CounterPulse is building a movement of risk-taking art that shatters assumptions and builds community. We provide space and resources for emerging artists and cultural innovators, serving as an incubator for the creation of socially relevant, community-based art and culture. CounterPulse acts as a catalyst for art and action; creating a forum for the open exchange of art and ideas, sparking transformation in our communities and our society. We work towards a world that celebrates diversity of race, class, cultural heritage, artistic expression, ability, gender identity, and sexual orientation. We strive to create an environment that is physically and economically accessible to everyone.
CounterPulse represents a 25 year legacy of experimental and interdisciplinary dance and performance in San Francisco—no other single space has supported a comparable breadth of performance. Known as 848 Performance Space 1991-2005, the organization premiered many of San Francisco’s most daring dancers and choreographers and was a pioneering venue for experimentation. In 2005, the organization moved into a 95-seat theater in the SoMa neighborhood and re-branded as CounterPulse, as a result of a merger with Bay Area Center for Art and Technology.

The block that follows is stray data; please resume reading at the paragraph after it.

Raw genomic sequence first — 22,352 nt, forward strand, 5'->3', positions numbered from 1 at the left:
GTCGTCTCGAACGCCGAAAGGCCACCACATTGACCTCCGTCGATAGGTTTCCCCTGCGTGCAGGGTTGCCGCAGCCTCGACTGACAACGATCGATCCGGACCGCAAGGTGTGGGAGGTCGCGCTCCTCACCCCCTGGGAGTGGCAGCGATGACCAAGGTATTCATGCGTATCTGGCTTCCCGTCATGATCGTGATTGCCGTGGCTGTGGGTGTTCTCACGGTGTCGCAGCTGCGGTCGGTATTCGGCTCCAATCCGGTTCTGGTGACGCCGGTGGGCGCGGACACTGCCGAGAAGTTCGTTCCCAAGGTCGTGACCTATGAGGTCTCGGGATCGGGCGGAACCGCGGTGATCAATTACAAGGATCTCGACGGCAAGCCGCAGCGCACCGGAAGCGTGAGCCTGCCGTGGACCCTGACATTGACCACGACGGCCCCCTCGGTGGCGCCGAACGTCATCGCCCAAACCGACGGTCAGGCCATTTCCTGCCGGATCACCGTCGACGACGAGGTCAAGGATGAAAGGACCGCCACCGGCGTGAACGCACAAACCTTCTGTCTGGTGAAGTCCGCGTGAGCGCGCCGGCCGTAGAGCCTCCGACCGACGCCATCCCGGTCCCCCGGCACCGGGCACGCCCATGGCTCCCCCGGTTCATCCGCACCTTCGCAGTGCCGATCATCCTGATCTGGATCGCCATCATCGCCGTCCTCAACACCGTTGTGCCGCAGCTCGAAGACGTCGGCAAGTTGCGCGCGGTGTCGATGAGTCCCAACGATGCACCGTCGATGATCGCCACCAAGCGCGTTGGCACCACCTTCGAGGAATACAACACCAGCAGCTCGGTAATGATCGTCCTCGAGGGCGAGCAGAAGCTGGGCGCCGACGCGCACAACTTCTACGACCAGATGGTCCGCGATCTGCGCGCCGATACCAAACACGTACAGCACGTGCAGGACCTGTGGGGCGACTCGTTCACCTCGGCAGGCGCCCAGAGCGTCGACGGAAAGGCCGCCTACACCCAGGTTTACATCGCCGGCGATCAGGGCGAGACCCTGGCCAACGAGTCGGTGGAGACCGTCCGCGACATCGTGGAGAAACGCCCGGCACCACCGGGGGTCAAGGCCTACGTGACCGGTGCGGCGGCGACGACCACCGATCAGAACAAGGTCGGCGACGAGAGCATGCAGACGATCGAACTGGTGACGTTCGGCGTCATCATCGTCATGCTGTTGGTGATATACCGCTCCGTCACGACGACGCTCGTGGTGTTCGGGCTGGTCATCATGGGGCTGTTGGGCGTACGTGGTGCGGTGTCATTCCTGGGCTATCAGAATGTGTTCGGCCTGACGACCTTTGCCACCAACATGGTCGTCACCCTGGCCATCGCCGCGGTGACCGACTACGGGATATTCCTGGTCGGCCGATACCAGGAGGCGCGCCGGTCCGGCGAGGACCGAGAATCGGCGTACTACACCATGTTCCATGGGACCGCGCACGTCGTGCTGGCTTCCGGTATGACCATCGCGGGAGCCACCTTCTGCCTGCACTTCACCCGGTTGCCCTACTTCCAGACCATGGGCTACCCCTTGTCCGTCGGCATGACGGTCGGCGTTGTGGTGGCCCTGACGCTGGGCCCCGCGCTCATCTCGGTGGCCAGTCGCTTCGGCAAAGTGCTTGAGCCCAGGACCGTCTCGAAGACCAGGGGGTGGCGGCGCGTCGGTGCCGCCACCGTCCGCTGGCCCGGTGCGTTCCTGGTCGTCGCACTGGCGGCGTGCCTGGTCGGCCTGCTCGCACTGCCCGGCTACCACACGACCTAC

CounterPulse thrived for ten years at their SoMa location, launching their flagship Artist Residency and Commissioning (ARC) program as a springboard for emerging and/or experimental artists and exploring creative placemaking activities in senior and family housing complexes on their SoMa block to increase social engagement among residents through the arts. In 2012, CounterPulse reaffirmed its commitment to supporting art and community, and charted a course toward greater impact through partnerships with social service organizations, critical community engagement, and much-needed facilities development.
Most recently, CounterPulse was approached with a pilot partnership opportunity by the Community Arts Stabilization Trust (CAST). Through this partnership, CounterPulse leased to purchase the 80 Turk Street facility, enabling the organization to build capacity and contribute to the neighborhood’s vibrancy without the threat of displacement. After a 17 month renovation period, and $3.8 million dollars raised, CounterPulse opened to the public at the new facility Spring 2016.